For those of you who, like me, are not blessed with the ability to write poetry beyond the level of an eight-grader, or for those who simply wish to draw they eyes of the Theoi by reciting poetry--or actually singing the hymns if your mastery of the Greek language allows it--which is familiar to Them, hymns form a wonderful addition to your practice. The oldest, and most well know, of the hymns are undoubtedly the Homeric ones, with the Orphic ones a close second, but there are many more out there.

  • Homeric Hymns - a collection of thirty-three Hellenic hexameter poems in epic style well known from Hómēros' Iliad and Odysseia. They range in length from three to five-hundred lines, and were composed in various time periods, by a variety of--now largely anonymous--authors. Hómēros might have actually written some of them, Pamphos might have penned the 'Hymn to Demeter', and Cynaethus of Chios might have penned the 'Hymn to Apollon'. Most of the poems were written between 800 and 300 BC, a few of the shorter poems are clearly from the Hellenistic (third or second century BC) period, and the Hymn to Ares was probably added to the whole in Roman times. Who actually combined the thirty-three is unclear. The first and second hymns ('To Dionysos', and 'To Demeter') were lost for a long time, until a chance discovery in Moscow in 1777 unearthed a fifteenth century manuscript with the two poems largely intact. The 'Hymn to Apollon' was noted down on the walls of Artemis' temple at Delos, and was most likely a large part of the festivals held there for Apollon. For all Homeric Hymns, go here.
  • Orphic Hymns - a collection of eighty-seven short religious poems composed in either the late Hellenistic or early Roman (first or second century AD) era. They are based on the beliefs of Orphism, a mystery cult or religious philosophy which claimed descent from the teachings of the mythical hero Orpheus. The Mysteries were mostly connected to Demeter, Persephone, life after death and reincarnation. From the Orphic Hymns also comes a list of which incenses to offer to which deity. For all Orphic Hymns, go here.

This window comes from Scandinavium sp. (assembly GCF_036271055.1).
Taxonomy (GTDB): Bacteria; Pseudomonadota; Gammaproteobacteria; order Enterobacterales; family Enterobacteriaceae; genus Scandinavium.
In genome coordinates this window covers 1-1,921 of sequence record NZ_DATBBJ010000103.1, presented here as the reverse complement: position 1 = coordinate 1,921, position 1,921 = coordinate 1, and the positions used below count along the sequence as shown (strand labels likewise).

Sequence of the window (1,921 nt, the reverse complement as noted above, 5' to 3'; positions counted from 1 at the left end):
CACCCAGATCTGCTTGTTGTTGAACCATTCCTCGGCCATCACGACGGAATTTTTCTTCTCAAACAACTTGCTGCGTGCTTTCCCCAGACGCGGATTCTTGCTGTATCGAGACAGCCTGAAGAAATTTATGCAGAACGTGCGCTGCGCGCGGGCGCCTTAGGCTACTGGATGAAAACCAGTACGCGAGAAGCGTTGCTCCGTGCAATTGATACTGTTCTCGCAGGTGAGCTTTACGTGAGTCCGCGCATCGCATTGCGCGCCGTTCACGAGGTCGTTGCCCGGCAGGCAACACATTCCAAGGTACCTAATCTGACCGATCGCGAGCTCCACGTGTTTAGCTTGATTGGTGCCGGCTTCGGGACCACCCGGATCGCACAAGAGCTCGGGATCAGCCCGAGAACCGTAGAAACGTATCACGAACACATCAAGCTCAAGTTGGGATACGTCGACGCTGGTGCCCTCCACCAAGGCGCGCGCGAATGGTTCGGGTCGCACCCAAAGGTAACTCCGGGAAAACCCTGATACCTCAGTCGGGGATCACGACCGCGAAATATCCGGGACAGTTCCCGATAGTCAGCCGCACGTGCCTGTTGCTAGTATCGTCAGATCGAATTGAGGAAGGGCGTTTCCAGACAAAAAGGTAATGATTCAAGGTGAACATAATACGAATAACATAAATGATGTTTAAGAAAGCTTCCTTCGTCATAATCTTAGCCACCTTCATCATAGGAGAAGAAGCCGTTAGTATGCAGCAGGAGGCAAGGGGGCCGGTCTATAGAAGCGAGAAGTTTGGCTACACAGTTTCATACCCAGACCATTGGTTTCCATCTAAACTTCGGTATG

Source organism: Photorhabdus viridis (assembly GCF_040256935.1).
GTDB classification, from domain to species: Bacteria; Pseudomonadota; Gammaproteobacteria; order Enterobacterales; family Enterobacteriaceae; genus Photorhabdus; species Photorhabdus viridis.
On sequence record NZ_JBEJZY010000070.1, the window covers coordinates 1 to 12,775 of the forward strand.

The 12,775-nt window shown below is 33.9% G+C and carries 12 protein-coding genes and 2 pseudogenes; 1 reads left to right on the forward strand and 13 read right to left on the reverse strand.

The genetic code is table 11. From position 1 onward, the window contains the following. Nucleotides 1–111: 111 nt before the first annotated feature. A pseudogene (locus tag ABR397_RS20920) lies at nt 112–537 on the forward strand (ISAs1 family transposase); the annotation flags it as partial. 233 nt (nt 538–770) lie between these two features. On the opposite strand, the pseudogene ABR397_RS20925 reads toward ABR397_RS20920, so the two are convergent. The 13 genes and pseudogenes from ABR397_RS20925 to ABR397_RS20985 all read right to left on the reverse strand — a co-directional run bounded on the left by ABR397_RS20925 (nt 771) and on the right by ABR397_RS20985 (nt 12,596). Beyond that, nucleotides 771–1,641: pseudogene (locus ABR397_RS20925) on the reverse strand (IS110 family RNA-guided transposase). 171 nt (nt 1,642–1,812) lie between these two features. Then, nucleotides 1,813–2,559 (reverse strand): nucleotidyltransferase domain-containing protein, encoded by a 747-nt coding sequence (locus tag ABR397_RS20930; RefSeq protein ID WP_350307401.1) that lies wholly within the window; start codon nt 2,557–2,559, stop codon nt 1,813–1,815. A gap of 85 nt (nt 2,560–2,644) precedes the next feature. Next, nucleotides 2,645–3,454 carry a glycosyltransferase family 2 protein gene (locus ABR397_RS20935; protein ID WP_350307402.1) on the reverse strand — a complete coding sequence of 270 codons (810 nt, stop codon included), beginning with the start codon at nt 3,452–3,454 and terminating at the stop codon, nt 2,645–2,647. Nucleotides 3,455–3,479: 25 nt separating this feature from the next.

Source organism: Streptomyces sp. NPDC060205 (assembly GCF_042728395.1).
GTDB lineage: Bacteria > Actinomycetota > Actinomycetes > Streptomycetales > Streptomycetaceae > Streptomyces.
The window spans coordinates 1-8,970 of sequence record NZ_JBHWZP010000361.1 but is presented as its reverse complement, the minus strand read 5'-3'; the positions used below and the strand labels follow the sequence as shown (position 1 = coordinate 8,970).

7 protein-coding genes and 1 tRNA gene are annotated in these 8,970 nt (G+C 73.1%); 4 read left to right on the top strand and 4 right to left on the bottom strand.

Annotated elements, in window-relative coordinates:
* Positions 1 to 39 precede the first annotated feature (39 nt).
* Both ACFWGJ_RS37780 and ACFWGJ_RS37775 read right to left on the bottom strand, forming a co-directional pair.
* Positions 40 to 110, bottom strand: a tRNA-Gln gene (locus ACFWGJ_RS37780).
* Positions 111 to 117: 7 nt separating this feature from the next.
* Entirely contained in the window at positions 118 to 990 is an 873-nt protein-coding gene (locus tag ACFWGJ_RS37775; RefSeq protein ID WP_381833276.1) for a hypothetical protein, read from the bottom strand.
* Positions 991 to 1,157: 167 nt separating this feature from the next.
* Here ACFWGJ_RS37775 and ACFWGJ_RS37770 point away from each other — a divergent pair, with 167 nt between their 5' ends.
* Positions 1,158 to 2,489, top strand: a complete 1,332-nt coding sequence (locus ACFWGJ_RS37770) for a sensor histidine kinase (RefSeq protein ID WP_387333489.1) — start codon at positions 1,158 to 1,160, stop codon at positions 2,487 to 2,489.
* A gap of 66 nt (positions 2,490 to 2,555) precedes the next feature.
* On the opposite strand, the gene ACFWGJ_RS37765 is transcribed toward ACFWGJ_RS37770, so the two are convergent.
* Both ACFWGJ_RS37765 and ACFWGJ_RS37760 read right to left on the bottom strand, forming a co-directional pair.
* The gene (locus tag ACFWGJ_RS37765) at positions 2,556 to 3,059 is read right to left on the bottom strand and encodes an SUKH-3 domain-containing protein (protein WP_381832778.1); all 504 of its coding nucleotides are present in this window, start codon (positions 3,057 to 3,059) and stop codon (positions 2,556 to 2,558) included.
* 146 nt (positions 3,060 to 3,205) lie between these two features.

• Hymns of Kallimachos (Καλλίμαχος) - a lesser known collection of poems, written by Kallimachos of Kyrēnē (Κυρήνη, Cyrene), who was a Hellenic poet and scholar of the Library of Alexandria. He rose to greatness around the third century BC and was the author of a large number of works. Unfortunately, only six hymns and sixty-three epigrams have survived to this day. Kallimachos despised the 'outdated' poetry type of Hómēros and wrote many testimonials against it. His hymns are, therefor, different to the eye than the Homeric and Orphic ones. For the complete hymns, go here.
  • Delphic Hymns - two musical compositions from ancient Hellas, dating back to 128 BC. They were recovered from the walls of the treasury of Apollon at Delphi, and were most likely performed in His worship at the Pythian festival. The first of the hymns was written and composed by Athenios, son of Athenios, the second by Limenios, son of Thoinos. For the first hymn, go here, for the second, go here.
  • Hymns of Proklos - Proclus (Πρόκλος) was a Greek Neoplatonist philosopher, one of the last major Classical philosophers. He was alive from 8 February 412 AD to 17 April 485 AD), and while a very late addition to this list, he wrote five beatiful hymns about the Roman Gods, which can be interpreted for the Hellenic ones as well. The surviving works consist of two hymns to Venus (Aphrodite), one to the Sun (Helios), one to the Muses, and one to Minerva (Athena). The surviving hymns can be found here, in both Greek and English.
  • Hymns of Mesomedes - Mesomedes of Krete (Μεσομήδης ὁ Κρής) was a Roman-era Hellenic lyric poet and composer of the early second century AD.  He was a freedman and court musician to the emperor Hadrian (reigned 117-138 CE), and created  three hymns and fifteen poems which have survived to this day. The hymns to Nemesis, the muse Calliope, and the Sun can be read here and listened to here. I am partial to this translation of the 'Hymn to Nemesis'.
  • Hymn to Aphrodite - This most wonderful hymn was written by Sappho (Σαπφώ) as she was struggling with love. It's unique in that it shows both petitioner and Aphrodite Herself. I am partial to this translation.